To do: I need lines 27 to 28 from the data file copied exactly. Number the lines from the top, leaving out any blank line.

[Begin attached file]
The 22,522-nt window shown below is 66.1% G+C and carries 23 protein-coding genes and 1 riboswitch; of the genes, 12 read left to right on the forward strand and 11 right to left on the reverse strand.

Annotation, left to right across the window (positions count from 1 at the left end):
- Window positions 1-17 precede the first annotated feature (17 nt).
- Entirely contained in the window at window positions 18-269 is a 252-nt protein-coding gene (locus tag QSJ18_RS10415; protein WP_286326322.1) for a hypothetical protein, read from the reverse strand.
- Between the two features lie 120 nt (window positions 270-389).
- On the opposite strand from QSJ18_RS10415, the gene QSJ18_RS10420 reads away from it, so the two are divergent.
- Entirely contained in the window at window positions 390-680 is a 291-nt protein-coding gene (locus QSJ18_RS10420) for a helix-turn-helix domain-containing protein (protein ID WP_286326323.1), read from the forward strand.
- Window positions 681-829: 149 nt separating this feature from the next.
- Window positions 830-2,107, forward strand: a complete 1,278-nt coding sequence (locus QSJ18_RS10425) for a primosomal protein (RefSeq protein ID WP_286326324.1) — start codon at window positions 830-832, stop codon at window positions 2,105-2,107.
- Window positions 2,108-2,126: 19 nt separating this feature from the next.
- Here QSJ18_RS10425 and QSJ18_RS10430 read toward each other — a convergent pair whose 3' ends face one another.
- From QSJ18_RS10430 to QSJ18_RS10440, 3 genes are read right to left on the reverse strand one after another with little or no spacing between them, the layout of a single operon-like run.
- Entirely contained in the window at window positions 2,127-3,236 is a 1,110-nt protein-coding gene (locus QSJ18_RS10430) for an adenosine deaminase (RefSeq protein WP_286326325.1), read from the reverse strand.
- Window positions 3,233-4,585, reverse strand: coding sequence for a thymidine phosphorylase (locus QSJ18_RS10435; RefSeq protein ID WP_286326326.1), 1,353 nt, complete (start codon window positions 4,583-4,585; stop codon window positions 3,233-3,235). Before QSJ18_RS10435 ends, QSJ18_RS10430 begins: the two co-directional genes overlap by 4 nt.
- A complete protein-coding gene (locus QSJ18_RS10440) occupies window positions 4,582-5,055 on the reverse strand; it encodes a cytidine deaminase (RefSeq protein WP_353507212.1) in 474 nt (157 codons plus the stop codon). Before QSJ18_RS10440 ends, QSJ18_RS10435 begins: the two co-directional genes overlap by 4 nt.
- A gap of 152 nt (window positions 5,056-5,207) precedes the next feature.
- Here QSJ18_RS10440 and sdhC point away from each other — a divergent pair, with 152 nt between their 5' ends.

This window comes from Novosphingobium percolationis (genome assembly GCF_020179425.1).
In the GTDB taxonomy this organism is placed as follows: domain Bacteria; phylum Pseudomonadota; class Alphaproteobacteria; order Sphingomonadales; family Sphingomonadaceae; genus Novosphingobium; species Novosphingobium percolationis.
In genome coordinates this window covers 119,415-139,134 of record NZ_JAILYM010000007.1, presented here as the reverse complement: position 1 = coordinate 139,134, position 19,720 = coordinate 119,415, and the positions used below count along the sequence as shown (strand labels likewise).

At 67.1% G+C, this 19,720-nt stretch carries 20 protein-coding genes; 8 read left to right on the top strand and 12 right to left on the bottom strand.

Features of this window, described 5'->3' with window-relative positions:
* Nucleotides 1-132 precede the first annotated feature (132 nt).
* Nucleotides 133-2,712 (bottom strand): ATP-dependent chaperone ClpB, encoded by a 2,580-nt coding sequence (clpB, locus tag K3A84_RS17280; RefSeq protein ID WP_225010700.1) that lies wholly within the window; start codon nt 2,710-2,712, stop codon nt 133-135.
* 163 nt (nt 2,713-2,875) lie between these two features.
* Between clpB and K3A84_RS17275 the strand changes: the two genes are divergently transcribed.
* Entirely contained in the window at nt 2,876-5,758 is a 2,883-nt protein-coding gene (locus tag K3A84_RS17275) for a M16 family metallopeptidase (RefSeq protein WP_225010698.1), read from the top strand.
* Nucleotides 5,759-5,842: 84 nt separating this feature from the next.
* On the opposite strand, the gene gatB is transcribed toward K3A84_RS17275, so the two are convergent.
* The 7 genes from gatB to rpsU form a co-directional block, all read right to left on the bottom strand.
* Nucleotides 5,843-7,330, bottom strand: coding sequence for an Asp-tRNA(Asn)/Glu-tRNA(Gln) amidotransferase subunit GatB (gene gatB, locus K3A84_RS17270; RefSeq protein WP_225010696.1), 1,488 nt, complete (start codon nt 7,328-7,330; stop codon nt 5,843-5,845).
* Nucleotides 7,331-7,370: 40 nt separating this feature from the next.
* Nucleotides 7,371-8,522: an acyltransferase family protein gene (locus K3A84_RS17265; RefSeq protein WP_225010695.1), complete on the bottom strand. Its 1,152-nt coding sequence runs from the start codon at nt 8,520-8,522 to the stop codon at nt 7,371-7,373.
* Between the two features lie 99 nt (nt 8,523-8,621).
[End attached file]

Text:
* Entirely contained in the window at nt 2,876-5,758 is a 2,883-nt protein-coding gene (locus tag K3A84_RS17275) for a M16 family metallopeptidase (RefSeq protein WP_225010698.1), read from the top strand.
* Nucleotides 5,759-5,842: 84 nt separating this feature from the next.